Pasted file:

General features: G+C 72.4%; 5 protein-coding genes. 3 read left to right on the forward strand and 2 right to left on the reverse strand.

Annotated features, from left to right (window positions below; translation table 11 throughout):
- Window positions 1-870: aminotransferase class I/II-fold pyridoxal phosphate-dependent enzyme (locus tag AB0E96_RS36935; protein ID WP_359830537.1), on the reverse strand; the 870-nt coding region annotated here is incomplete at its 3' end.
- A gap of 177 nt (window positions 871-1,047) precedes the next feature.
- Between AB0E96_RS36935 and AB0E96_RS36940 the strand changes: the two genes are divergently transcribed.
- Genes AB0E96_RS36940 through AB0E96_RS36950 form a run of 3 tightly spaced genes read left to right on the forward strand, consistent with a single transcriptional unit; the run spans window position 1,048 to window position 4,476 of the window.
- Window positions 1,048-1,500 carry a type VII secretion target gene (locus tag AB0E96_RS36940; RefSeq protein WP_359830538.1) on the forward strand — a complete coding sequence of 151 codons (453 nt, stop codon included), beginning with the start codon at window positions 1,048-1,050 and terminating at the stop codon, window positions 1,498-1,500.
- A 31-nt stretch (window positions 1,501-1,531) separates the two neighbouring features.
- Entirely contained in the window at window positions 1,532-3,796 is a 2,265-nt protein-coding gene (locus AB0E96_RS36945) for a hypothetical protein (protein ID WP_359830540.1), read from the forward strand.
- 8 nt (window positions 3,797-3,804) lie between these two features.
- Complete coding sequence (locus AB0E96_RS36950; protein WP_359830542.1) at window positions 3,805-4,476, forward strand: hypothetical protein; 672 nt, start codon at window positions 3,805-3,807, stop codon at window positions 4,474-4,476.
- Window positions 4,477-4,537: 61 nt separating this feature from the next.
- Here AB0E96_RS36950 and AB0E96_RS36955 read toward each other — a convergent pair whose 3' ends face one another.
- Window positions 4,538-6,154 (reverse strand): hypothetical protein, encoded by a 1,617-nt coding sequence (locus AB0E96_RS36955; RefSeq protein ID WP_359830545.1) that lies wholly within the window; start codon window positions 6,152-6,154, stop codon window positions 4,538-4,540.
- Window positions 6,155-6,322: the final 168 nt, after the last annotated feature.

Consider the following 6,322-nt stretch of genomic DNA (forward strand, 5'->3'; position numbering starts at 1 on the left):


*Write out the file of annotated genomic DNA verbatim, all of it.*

General features: G+C 72.4%; 5 protein-coding genes. 3 read left to right on the forward strand and 2 right to left on the reverse strand.

Annotated features, from left to right (window positions below; translation table 11 throughout):
- Window positions 1-870: aminotransferase class I/II-fold pyridoxal phosphate-dependent enzyme (locus tag AB0E96_RS36935; protein ID WP_359830537.1), on the reverse strand; the 870-nt coding region annotated here is incomplete at its 3' end.
- A gap of 177 nt (window positions 871-1,047) precedes the next feature.
- Between AB0E96_RS36935 and AB0E96_RS36940 the strand changes: the two genes are divergently transcribed.
- Genes AB0E96_RS36940 through AB0E96_RS36950 form a run of 3 tightly spaced genes read left to right on the forward strand, consistent with a single transcriptional unit; the run spans window position 1,048 to window position 4,476 of the window.
- Window positions 1,048-1,500 carry a type VII secretion target gene (locus tag AB0E96_RS36940; RefSeq protein WP_359830538.1) on the forward strand — a complete coding sequence of 151 codons (453 nt, stop codon included), beginning with the start codon at window positions 1,048-1,050 and terminating at the stop codon, window positions 1,498-1,500.
- A 31-nt stretch (window positions 1,501-1,531) separates the two neighbouring features.
- Entirely contained in the window at window positions 1,532-3,796 is a 2,265-nt protein-coding gene (locus AB0E96_RS36945) for a hypothetical protein (protein ID WP_359830540.1), read from the forward strand.
- 8 nt (window positions 3,797-3,804) lie between these two features.
- Complete coding sequence (locus AB0E96_RS36950; protein WP_359830542.1) at window positions 3,805-4,476, forward strand: hypothetical protein; 672 nt, start codon at window positions 3,805-3,807, stop codon at window positions 4,474-4,476.
- Window positions 4,477-4,537: 61 nt separating this feature from the next.
- Here AB0E96_RS36950 and AB0E96_RS36955 read toward each other — a convergent pair whose 3' ends face one another.
- Window positions 4,538-6,154 (reverse strand): hypothetical protein, encoded by a 1,617-nt coding sequence (locus AB0E96_RS36955; RefSeq protein ID WP_359830545.1) that lies wholly within the window; start codon window positions 6,152-6,154, stop codon window positions 4,538-4,540.
- Window positions 6,155-6,322: the final 168 nt, after the last annotated feature.

Consider the following 6,322-nt stretch of genomic DNA (forward strand, 5'->3'; position numbering starts at 1 on the left):